As climate envoy of the US, John Kerry recently said he is not going to be “feeling guilty” about the loss and damage caused by increasing climate chaos. The US has stymied efforts to fund the most affected regions for the levels of loss and damage already being suffered. Instead, Kerry wants to channel funds into greater resilience and speculative technologies. That’s a confidence shared by many who descend on conferences where they have shipped in electric vehicles to give delegates a fantasyland experience of technology and enterprise fixing the climate. Unfortunately, there is nothing to suggest that the West will respond seriously to widening climate chaos other than exploiting power imbalances at international climate negotiations.

Not only do the elite delegates to climate conferences not want to feel any guilt but they think that we, the low-income and younger generations, are the ones who need our heads fixed. We are too negative, they say. Because we are seen to lack belief in the power of the West to save us from the mess created by their historic emissions. Well, forgive me for doubting that ‘tech bros’ and billionaires will save Africa from famines caused by the climate changes driven by a century of emissions and ecological damage. Is it a surprise that Western elites don’t focus on the past exploitation that sustained the privileges both they and their societies then benefited from during their lives?

My lack of confidence that the mainstream climate movement from the West will meaningfully address the climate crisis also stems from the way they ignore and then denigrate the critics within their own shores. The intellectuals and activists who call for a fair and organised shrinking of the richer countries’ consumption of the world’s resources are dismissed as marginal and unrealistic. If any of them become known, they are derided for seeming ‘too angry’ or attacked as bad people with bad ideas. The response to the scholars providing the basis for the film ‘Planet of the Humans’ is one example. They showed the flaws of the idea that technology will fix the problem, without economic transformation to allow a dramatic reduction in consumption. The response to the ‘deep adaptation’ movement by more mainstream greens is also instructive. That movement anticipates that the modern urban way of life will collapse due to the environmental changes now underway. They are condemned for giving up, despite many of them being activists. They are laughed at for being impractical, despite many of them already changing their careers and lives to need less of the world’s resources.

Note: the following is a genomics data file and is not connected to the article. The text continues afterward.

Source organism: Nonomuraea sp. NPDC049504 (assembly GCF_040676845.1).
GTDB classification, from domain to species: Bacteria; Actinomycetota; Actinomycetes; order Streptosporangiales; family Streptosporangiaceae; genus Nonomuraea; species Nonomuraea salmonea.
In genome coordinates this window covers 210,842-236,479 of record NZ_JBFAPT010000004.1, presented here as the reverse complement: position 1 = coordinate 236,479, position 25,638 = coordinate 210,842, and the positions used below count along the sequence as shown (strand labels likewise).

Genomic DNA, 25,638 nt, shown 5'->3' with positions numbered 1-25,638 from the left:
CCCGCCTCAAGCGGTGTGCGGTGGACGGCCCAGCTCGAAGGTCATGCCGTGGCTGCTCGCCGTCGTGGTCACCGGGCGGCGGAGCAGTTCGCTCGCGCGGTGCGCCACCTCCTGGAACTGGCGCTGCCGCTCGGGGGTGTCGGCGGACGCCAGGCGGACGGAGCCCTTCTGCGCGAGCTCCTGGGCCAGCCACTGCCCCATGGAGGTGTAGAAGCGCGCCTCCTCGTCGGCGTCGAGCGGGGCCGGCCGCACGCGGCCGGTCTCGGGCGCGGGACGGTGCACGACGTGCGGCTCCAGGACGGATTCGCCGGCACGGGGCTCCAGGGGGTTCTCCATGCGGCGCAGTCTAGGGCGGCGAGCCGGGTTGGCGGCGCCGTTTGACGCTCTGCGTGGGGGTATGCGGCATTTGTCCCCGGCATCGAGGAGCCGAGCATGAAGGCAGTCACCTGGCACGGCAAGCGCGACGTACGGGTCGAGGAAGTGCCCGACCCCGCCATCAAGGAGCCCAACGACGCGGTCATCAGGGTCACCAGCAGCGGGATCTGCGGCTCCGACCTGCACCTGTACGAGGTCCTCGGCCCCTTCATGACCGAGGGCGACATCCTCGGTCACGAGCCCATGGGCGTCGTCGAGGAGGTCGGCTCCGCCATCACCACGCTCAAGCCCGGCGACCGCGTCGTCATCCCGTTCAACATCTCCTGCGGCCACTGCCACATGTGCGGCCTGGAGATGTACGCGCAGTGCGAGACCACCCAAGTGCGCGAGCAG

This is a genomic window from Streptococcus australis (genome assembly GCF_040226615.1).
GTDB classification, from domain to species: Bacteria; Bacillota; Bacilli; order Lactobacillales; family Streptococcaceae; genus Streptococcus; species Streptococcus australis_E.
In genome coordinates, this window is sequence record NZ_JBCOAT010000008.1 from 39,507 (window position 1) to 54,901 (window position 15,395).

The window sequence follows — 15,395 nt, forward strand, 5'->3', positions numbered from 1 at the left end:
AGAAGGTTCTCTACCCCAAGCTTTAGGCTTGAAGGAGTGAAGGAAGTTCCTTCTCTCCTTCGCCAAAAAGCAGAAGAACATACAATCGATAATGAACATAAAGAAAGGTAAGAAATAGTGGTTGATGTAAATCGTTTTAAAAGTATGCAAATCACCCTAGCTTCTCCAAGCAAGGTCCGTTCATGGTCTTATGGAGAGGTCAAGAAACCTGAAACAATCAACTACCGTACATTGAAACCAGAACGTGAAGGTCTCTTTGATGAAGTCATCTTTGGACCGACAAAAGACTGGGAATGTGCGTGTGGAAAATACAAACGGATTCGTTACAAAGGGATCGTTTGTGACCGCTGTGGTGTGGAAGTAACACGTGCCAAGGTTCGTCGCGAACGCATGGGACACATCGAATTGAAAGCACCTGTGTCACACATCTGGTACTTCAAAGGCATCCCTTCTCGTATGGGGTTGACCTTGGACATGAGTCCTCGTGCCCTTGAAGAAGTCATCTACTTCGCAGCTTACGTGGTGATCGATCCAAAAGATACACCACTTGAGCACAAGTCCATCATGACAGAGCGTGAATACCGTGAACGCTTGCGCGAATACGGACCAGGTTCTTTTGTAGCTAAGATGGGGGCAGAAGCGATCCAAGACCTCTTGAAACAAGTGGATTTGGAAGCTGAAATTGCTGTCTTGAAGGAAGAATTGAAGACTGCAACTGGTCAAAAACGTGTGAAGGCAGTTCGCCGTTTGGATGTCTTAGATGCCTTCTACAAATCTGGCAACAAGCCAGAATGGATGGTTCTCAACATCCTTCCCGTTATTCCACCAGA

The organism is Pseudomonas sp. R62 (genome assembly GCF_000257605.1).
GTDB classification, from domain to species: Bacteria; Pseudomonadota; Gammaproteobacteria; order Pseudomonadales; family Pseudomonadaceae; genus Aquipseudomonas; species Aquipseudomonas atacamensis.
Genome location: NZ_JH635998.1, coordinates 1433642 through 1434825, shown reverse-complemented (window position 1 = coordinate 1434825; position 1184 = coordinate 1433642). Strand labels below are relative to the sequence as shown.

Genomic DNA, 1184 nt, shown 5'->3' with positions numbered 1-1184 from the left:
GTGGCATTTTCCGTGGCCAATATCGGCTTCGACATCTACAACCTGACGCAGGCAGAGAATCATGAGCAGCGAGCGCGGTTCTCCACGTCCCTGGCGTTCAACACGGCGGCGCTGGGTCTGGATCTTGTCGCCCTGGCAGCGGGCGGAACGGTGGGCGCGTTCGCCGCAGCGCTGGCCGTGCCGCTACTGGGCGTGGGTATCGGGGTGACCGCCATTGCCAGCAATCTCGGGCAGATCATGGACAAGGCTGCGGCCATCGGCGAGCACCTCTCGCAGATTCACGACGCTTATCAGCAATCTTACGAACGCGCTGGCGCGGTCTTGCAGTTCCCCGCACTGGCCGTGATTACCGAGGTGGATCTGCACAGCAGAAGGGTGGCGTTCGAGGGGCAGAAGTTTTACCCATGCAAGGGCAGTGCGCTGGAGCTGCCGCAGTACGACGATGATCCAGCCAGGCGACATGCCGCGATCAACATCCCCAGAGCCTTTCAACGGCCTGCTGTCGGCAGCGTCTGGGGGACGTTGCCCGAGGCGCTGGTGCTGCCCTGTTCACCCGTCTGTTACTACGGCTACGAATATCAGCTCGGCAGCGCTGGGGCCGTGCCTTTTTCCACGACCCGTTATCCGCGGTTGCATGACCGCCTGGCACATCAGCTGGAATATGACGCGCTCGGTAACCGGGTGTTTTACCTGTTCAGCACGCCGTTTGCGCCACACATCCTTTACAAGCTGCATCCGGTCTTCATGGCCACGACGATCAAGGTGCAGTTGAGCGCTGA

One of the leading figures in that movement, Professor Jem Bendell, believes that climate summits have now morphed into being “career fests and trade fairs at the end of the world as we know it.” At the very least, the summits appear to have become an unhelpful over-institutionalisation of the global intention to cut emissions: a distraction from keeping fossil fuels in the ground. Along with hundreds of other scholars, we signed a public letter condemning the corporate hijack of climate policy. A year on, that hijack has progressed to full merger, as governments direct huge sums towards venture capitalists for projects with environmentally dubious credentials. That comes on the back of the polluter-driven creation of carbon offset markets, which did little for the environment other than fund more ecological damage through the lavish lifestyles of enriched executives.

Activists across the Majority World are articulating a different agenda. Sometimes called an agenda for ‘climate justice,’ it is much more than that. Because it is a seedbed for political movements and struggles that will arise when hundreds of millions of the younger and financially poorer people of the world learn about climate reality. That includes them better understanding the reasons why their lives are being so disrupted and why their futures appear so tough.